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Medline ® Abstract for Reference 18

of 'Rapid drug desensitization for immediate hypersensitivity reactions'

18
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Antigen-induced reduction in mast cell and basophil functional responses due to reduced Syk protein levels.
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Kepley CL
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Int Arch Allergy Immunol. 2005;138(1):29. Epub 2005 Aug 8.
 
BACKGROUND: The high-affinity IgE receptor, FcepsilonRI, is unresponsive on mast cells and basophils from people in several populations through an unknown mechanism. Similarly, FcepsilonRI-positive basophils from 'nonreleasers' are IgE-unresponsive and are deficient in the tyrosine kinase Syk.
OBJECTIVE: To test the hypothesis that cross-linking FcepsilonRI on mast cells and basophils leads to FcepsilonRI nonresponsiveness through reduction in Syk protein levels.
METHODS: Human mast cells and basophils were used to determine if FcepsilonRI hyporesponsiveness correlated with reduced Syk levels.
RESULTS: It is shown that suboptimal antigen challenge, that did not lead to significant mediator release, induced nonresponsiveness and correlated with reduced Syk. Other IgE-associated signaling molecules were unaffected by the same treatment. The ability of IgE-unresponsive mast cells to regain FcepsilonRI responsivenessis paralleled by increased cellular Syk levels in vitro. The reduction of Syk levels with suboptimal antigen concentrations was calcium independent and mediated through a proteasome-dependent mechanism.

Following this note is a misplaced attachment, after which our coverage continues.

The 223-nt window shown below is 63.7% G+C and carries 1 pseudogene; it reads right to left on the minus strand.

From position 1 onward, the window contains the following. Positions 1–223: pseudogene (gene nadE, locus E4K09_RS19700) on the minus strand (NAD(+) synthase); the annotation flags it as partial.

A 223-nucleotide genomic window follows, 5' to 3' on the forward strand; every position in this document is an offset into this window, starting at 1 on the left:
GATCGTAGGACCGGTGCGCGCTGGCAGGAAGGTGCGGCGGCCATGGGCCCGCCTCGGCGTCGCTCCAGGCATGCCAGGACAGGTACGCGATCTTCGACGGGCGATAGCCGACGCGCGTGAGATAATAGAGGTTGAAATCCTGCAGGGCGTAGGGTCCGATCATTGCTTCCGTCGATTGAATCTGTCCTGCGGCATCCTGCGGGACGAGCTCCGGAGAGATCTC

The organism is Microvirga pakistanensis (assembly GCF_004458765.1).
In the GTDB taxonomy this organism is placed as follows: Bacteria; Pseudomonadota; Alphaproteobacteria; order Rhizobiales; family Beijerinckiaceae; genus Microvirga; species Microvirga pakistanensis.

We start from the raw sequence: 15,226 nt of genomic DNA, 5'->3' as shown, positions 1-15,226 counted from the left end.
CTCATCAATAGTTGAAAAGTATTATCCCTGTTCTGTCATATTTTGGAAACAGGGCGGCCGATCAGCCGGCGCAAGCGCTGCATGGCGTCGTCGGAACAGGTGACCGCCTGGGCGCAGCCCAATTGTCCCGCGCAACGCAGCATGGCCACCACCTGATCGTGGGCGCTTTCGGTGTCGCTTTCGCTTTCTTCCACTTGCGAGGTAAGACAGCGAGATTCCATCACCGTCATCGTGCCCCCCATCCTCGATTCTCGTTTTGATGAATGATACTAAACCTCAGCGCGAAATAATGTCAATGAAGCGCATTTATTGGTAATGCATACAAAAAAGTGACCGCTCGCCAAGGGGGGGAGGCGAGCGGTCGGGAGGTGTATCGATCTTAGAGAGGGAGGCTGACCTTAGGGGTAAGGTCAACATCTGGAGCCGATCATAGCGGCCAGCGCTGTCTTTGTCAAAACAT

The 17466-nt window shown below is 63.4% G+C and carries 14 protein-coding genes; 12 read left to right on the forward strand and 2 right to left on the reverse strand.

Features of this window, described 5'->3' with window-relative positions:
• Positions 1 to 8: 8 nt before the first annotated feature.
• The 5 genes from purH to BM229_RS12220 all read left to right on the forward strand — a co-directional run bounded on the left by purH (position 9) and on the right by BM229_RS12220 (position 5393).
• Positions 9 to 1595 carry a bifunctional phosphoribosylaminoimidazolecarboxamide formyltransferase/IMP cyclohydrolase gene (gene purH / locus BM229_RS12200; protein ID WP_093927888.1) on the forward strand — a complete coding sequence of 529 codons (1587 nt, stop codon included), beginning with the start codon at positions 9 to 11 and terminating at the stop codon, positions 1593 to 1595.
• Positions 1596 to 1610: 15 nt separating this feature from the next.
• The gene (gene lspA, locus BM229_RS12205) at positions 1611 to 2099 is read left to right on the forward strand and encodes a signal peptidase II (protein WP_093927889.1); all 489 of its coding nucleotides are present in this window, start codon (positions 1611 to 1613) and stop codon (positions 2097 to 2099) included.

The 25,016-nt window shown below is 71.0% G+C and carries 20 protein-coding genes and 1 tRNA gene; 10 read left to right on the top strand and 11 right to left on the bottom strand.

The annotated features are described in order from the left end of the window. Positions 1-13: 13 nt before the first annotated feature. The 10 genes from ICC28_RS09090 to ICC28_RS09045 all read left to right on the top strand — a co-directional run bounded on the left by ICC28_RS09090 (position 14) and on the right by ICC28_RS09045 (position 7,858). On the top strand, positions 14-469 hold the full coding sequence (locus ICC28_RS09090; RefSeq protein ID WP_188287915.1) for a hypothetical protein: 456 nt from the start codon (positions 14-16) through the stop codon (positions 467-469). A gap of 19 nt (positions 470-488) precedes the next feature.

CONCLUSION: These findings confirm and extend our knowledge about a novel regulatory mechanism for maintaining FcepsilonRI in a quiescent state. This mechanism may also explain why low concentrations of allergen given to patients during allergen immunotherapy induce FcepsilonRI nonresponsiveness and therapeutic benefit without inducing systemic anaphylaxis.
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Division of Rheumatology, Allergy and Immunology, Department of Internal Medicine, Virginia Commonwealth University Health Systems, Richmond, VA 23298, USA. clkepley@vcu.edu
PMID